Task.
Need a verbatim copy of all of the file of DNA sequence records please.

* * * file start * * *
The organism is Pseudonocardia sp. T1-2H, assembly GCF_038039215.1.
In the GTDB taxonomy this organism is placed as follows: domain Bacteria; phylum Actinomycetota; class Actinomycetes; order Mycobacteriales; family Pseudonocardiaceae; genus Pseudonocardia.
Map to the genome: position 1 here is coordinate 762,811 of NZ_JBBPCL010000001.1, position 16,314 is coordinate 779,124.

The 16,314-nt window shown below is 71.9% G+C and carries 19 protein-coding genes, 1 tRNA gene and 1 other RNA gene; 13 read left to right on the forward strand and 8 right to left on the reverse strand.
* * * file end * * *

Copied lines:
The organism is Pseudonocardia sp. T1-2H, assembly GCF_038039215.1.
In the GTDB taxonomy this organism is placed as follows: domain Bacteria; phylum Actinomycetota; class Actinomycetes; order Mycobacteriales; family Pseudonocardiaceae; genus Pseudonocardia.
Map to the genome: position 1 here is coordinate 762,811 of NZ_JBBPCL010000001.1, position 16,314 is coordinate 779,124.

The 16,314-nt window shown below is 71.9% G+C and carries 19 protein-coding genes, 1 tRNA gene and 1 other RNA gene; 13 read left to right on the forward strand and 8 right to left on the reverse strand.